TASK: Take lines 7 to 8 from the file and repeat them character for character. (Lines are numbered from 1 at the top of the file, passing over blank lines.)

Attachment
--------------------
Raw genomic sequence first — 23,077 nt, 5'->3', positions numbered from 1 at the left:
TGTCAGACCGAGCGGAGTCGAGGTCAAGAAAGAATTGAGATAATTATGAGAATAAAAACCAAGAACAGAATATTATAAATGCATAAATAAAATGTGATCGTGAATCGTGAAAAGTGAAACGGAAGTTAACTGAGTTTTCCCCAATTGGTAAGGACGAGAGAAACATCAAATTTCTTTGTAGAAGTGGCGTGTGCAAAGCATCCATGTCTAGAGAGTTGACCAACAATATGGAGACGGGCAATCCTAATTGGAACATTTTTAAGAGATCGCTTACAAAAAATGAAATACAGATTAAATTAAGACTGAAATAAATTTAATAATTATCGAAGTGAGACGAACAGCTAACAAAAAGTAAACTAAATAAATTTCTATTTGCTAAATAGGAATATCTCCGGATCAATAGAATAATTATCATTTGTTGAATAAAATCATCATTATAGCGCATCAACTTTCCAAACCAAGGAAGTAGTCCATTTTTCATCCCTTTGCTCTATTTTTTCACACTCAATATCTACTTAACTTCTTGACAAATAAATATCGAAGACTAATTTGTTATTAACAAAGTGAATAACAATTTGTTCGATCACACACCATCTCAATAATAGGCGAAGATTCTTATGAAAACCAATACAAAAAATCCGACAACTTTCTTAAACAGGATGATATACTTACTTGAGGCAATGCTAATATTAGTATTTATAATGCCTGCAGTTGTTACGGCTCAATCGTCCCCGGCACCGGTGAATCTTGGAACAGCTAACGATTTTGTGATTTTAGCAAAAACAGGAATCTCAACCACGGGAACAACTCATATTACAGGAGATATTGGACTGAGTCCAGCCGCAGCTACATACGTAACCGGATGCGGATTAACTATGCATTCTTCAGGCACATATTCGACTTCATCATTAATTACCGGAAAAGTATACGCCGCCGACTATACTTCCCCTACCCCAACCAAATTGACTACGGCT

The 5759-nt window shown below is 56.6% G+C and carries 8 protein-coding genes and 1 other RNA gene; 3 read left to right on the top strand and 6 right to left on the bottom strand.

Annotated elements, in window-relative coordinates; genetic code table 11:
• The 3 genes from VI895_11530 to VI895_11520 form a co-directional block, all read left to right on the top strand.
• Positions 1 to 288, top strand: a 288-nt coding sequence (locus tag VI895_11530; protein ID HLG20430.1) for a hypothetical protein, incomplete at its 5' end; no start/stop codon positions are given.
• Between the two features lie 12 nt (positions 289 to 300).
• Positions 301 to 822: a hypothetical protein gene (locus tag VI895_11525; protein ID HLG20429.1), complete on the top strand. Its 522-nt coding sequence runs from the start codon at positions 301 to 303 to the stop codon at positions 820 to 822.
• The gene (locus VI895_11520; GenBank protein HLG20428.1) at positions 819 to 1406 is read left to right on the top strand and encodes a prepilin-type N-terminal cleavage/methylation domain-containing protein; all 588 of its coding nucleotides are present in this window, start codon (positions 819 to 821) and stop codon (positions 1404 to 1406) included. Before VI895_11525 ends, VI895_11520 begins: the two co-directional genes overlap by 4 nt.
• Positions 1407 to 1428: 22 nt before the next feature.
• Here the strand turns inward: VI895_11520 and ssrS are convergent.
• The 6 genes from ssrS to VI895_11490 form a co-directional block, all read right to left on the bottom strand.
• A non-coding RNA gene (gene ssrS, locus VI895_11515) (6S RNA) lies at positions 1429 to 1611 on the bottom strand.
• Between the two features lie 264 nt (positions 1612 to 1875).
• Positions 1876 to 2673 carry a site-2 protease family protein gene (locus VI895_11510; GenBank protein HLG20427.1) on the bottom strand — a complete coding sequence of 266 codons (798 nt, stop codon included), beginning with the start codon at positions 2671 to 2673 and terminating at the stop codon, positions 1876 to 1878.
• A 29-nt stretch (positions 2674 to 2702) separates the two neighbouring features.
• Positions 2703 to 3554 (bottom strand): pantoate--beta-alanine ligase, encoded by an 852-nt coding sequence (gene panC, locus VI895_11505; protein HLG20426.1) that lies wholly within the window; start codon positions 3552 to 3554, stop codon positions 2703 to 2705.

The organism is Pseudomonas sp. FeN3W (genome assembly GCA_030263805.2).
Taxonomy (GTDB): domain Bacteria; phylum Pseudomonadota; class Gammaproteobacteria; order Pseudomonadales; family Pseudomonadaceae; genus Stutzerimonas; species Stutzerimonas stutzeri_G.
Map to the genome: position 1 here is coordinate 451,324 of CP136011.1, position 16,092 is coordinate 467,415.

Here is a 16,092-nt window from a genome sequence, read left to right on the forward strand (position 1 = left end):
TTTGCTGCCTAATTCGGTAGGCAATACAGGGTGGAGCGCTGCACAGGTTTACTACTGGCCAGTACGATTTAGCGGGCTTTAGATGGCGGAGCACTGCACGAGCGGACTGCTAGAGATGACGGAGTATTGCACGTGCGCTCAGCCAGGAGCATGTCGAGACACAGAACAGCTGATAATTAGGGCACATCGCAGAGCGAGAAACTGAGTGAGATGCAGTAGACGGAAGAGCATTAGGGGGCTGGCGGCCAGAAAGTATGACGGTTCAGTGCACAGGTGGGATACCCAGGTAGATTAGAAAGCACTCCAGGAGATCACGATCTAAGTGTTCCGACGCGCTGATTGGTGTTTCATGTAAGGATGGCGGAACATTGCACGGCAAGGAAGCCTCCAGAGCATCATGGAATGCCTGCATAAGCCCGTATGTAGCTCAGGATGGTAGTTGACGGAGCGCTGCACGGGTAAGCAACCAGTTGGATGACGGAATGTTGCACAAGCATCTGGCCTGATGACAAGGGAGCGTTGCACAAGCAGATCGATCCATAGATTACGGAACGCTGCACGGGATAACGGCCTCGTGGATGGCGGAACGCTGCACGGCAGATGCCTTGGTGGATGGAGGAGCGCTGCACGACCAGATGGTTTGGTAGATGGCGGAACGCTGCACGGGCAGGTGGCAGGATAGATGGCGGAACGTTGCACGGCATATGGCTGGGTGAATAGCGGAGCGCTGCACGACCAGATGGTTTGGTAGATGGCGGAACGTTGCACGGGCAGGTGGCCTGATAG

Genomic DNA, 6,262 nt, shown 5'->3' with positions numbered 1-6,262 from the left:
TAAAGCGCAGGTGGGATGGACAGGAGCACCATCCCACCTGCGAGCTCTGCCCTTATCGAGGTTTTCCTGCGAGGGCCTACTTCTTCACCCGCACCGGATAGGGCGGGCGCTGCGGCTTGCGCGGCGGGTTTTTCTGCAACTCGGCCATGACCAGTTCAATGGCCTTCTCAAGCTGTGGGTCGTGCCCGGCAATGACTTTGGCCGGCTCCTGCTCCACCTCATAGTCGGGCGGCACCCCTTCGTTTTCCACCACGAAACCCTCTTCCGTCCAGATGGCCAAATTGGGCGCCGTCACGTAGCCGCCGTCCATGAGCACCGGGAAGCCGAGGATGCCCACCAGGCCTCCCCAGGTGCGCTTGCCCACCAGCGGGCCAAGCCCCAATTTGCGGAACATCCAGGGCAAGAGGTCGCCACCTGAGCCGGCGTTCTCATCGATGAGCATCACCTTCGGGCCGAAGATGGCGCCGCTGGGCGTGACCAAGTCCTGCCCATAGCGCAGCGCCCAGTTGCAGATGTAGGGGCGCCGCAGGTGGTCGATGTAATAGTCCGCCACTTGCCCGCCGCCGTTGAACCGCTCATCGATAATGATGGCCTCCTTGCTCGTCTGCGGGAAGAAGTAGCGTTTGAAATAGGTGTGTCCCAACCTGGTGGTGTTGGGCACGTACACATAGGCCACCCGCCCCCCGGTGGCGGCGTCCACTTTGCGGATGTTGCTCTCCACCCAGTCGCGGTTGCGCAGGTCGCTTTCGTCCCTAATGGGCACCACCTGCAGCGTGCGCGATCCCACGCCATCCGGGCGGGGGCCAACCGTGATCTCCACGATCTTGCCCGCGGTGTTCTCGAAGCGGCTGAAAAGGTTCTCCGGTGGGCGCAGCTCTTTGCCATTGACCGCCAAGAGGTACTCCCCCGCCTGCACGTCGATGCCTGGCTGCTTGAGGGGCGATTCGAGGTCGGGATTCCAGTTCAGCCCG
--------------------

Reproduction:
• Between the two features lie 12 nt (positions 289 to 300).
• Positions 301 to 822: a hypothetical protein gene (locus tag VI895_11525; protein ID HLG20429.1), complete on the top strand. Its 522-nt coding sequence runs from the start codon at positions 301 to 303 to the stop codon at positions 820 to 822.